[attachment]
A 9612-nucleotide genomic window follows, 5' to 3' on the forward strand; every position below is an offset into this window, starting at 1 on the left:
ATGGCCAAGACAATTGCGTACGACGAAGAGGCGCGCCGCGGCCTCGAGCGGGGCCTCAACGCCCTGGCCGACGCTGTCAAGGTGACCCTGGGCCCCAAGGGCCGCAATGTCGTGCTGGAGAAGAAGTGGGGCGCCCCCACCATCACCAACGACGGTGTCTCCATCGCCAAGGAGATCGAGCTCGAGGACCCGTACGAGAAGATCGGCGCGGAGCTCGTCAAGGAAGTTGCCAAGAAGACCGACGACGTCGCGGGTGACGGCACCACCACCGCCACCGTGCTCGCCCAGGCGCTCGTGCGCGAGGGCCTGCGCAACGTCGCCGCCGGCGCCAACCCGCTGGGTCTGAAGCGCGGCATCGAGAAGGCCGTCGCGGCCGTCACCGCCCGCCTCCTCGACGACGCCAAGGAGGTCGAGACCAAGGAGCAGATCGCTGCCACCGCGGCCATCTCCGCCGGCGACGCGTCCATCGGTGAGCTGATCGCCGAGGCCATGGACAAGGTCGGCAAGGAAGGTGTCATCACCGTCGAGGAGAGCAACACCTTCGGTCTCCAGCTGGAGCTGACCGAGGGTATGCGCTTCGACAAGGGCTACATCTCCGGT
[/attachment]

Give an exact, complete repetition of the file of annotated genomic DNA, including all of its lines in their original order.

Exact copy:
A 9612-nucleotide genomic window follows, 5' to 3' on the forward strand; every position below is an offset into this window, starting at 1 on the left:
ATGGCCAAGACAATTGCGTACGACGAAGAGGCGCGCCGCGGCCTCGAGCGGGGCCTCAACGCCCTGGCCGACGCTGTCAAGGTGACCCTGGGCCCCAAGGGCCGCAATGTCGTGCTGGAGAAGAAGTGGGGCGCCCCCACCATCACCAACGACGGTGTCTCCATCGCCAAGGAGATCGAGCTCGAGGACCCGTACGAGAAGATCGGCGCGGAGCTCGTCAAGGAAGTTGCCAAGAAGACCGACGACGTCGCGGGTGACGGCACCACCACCGCCACCGTGCTCGCCCAGGCGCTCGTGCGCGAGGGCCTGCGCAACGTCGCCGCCGGCGCCAACCCGCTGGGTCTGAAGCGCGGCATCGAGAAGGCCGTCGCGGCCGTCACCGCCCGCCTCCTCGACGACGCCAAGGAGGTCGAGACCAAGGAGCAGATCGCTGCCACCGCGGCCATCTCCGCCGGCGACGCGTCCATCGGTGAGCTGATCGCCGAGGCCATGGACAAGGTCGGCAAGGAAGGTGTCATCACCGTCGAGGAGAGCAACACCTTCGGTCTCCAGCTGGAGCTGACCGAGGGTATGCGCTTCGACAAGGGCTACATCTCCGGT